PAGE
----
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Area's biggest developer favors impact fees


Should Manatee County's transportation impact fees be cut in half?


Sample Case
Impact fees are usually assessed to the cost of a new home. In Manatee County, the fees total $17,000 for a three-bedroom home, from which the school district gets $6,200. In a typical year, the school district would receive $5 million from impact fees.

A proposed two-year moratorium on impact fees the county charges on new construction will cost the county $14.7 million in lost revenue, but the question is: Will it create jobs?


And what builder would favor adding $17,000 to the price of each home he builds to pay for roads, schools and parks?

"I am the only developer that I know of to testify in favor of impact fees," said Rex Jensen, president and CEO of Schroeder-Manatee Ranch. "Impact fees do have a purpose in the funding equation, but they cannot be the entire equation. For instance, commercial construction such as building medical offices are taxed $20-plus per square foot. That literally kills construction of new medical centers in places that need them, but at present are absent because of exorbitant impact fees. It gets crazier. Can you believe that a bowling center should pay impact fees of $850,000?"

For more than 20 years Jensen has worked to build Lakewood Ranch into a modern model community in east Manatee County. What was once only pastures and oak forests are now homes, schools and parks. But like the rest of the nation, Lakewood Ranch has been hurt by the economic meltdown.

But unlike many developers, Jensen supports impact fees.

"The proposed moratorium or 'temporary reduction' sounds nice to some and threatening to others, but I'm not impressed either way," Jensen said. "First, the temporary reduction is just that and it isn't enough. We have a broken system and I won't rest until it gets fixed. Sales are flat in Lakewood Ranch, but once this crisis passes, we will be right back to the same old foolishness. We treat job creation like a war crime and I'm fed up with it."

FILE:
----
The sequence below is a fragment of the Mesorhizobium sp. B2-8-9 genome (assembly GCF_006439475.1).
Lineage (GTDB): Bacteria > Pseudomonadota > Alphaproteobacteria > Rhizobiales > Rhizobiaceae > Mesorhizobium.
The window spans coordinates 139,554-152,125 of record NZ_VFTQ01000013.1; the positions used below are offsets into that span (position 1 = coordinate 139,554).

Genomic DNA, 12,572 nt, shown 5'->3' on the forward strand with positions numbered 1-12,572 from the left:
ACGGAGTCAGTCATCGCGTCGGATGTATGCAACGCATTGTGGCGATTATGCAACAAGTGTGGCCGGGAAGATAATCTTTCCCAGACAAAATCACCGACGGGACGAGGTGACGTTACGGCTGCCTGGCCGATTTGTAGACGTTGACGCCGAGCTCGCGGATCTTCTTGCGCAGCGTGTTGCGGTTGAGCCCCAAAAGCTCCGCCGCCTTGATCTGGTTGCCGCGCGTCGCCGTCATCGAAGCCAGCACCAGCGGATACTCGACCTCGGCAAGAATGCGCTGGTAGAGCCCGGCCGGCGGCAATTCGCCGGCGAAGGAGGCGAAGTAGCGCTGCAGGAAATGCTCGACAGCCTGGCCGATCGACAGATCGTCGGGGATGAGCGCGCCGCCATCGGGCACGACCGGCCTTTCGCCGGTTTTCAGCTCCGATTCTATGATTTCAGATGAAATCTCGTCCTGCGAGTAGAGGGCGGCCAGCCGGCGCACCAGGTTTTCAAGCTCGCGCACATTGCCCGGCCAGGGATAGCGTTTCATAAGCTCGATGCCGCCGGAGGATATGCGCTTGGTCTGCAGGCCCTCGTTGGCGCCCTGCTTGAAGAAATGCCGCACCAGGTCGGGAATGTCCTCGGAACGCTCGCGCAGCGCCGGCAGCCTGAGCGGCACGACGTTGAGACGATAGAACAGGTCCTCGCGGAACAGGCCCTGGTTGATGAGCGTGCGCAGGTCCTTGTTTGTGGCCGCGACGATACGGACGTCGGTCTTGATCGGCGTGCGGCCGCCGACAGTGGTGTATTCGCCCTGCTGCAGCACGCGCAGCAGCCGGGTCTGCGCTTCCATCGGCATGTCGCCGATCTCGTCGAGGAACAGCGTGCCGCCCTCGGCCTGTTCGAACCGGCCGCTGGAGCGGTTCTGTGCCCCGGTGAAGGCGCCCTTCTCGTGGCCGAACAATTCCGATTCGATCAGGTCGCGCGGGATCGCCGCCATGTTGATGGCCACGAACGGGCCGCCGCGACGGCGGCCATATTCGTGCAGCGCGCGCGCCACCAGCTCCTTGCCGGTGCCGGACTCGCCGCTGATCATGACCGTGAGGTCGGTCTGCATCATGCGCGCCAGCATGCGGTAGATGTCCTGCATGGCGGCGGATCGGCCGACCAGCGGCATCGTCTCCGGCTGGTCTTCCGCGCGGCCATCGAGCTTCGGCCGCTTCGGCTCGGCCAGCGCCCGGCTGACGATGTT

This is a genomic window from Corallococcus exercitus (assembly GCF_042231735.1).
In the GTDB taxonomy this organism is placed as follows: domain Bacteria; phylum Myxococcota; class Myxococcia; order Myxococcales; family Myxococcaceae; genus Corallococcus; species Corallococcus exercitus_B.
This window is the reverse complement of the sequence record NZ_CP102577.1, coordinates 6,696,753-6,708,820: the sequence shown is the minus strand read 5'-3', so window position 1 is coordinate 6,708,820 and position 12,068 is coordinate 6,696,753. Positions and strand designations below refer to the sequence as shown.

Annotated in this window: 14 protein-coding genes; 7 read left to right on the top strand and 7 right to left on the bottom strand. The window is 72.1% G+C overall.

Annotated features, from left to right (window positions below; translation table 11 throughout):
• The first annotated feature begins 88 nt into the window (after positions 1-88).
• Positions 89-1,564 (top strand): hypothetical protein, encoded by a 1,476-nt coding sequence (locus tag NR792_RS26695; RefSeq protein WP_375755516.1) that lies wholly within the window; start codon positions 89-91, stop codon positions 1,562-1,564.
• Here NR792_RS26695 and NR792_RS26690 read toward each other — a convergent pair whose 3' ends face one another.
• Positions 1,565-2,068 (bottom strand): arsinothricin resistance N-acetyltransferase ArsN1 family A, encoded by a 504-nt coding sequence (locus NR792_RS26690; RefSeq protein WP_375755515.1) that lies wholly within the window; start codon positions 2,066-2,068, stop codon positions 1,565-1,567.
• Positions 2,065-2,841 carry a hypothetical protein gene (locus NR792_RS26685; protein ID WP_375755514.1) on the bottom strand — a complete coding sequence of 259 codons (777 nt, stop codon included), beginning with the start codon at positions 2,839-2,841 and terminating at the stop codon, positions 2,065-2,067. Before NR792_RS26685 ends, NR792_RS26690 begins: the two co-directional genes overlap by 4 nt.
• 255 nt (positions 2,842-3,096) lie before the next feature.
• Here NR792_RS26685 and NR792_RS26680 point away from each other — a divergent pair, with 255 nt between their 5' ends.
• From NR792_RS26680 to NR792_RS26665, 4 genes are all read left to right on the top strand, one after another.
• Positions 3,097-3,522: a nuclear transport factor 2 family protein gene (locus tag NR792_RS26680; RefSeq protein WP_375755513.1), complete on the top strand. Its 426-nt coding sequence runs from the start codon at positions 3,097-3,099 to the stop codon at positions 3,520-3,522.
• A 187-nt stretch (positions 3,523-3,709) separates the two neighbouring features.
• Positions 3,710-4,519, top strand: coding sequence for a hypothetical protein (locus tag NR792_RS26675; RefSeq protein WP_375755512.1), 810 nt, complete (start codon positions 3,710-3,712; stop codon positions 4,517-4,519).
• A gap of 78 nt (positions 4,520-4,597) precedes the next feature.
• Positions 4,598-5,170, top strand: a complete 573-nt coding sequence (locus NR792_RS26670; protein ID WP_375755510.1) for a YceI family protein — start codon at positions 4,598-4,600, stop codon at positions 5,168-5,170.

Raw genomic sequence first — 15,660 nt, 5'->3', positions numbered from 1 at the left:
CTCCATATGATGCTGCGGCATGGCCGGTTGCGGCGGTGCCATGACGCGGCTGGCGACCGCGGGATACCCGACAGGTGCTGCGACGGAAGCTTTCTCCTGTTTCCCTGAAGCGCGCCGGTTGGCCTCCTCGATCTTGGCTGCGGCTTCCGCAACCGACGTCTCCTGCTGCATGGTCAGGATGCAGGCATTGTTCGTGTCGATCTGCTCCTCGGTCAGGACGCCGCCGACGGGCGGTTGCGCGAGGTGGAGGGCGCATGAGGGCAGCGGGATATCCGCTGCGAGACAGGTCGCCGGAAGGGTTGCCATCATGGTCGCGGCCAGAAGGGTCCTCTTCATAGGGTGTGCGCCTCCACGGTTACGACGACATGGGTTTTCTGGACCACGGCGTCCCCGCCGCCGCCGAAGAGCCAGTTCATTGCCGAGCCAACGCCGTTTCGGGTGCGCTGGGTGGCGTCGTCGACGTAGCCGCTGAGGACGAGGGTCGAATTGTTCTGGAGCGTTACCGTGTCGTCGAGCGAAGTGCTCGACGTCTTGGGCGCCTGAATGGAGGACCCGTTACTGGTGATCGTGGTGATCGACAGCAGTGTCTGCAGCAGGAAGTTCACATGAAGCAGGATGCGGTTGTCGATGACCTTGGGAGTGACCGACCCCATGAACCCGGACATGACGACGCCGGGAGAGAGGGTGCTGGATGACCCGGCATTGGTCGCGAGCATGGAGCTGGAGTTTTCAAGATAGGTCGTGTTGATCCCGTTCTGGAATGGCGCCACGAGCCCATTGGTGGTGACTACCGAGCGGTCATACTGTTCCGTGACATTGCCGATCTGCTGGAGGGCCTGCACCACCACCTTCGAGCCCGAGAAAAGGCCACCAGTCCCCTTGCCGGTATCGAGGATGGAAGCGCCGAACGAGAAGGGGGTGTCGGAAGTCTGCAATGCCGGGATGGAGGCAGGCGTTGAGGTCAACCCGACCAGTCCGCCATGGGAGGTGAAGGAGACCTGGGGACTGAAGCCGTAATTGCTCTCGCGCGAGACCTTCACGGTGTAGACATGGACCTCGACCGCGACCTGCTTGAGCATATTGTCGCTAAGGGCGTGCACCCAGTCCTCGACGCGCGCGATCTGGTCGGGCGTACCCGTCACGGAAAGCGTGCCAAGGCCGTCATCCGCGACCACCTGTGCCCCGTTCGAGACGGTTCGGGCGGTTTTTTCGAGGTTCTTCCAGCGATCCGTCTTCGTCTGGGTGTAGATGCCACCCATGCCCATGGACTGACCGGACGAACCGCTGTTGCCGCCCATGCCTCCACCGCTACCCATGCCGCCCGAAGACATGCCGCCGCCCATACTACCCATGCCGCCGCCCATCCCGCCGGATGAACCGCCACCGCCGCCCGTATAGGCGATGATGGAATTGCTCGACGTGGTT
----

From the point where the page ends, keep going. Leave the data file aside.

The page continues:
But in spite of the Great Recession, soaring foreclosure rates and 300,000 vacant homes in Florida, commercial construction is rising in Manatee County.

In March, the county building department issued 39 permits for new business buildings, compared with 22 in March 2008 and 31 in March 2007. However, the building department issued only 41 permits for new homes in March, compared 74 in March 2008 and 31 in March 2007.

So how can a suspension of impact fees in Manatee County stimulate jobs?

"It's difficult to calculate what the suspension of transportation impact fees will have on our economy," said Jim Seufert, the director of Manatee County's Financial Management Department. "With building construction falling, we have had to lower our expectations for new road construction."

Seufert has been the county's number-cruncher for 25 years, and he has never seen a bleaker period. "This is the most difficult time. I have never seen it as bad."

Because of these difficult times, the County Commission voted to have County Administrator Ed Hunzeker draft a proposed ordinance cutting in half the transportation impact fees for two years, starting Jan. 1, 2009, costing the county $14.7 million in lost fees.

"Due to the sagging economy and decreasing demand, we don't need to build as many lane miles, based on the data, pre-economic meltdown," Hunzeker said. "We don't have to build as many roads, as well as contractors are cutting cost-per mile estimations."

In spite of the anemic economy and rise in the foreclosure rate, Florida has a record number of requests to build new homes and develop commercial properties. The Florida Department of Community Affairs reports that since 2007 it has received 410,126 acres of proposed new projects with a potential for 630,965 new homes and 479.5 million square feet of non-residential space.

However in the Tampa Bay area, new home construction plunged 90 percent from three years ago. For the first three months of this year construction of new homes fell to its lowest level ever, 1,239 homes from January to March 2008, to 697, a 44 percent decline, this year.


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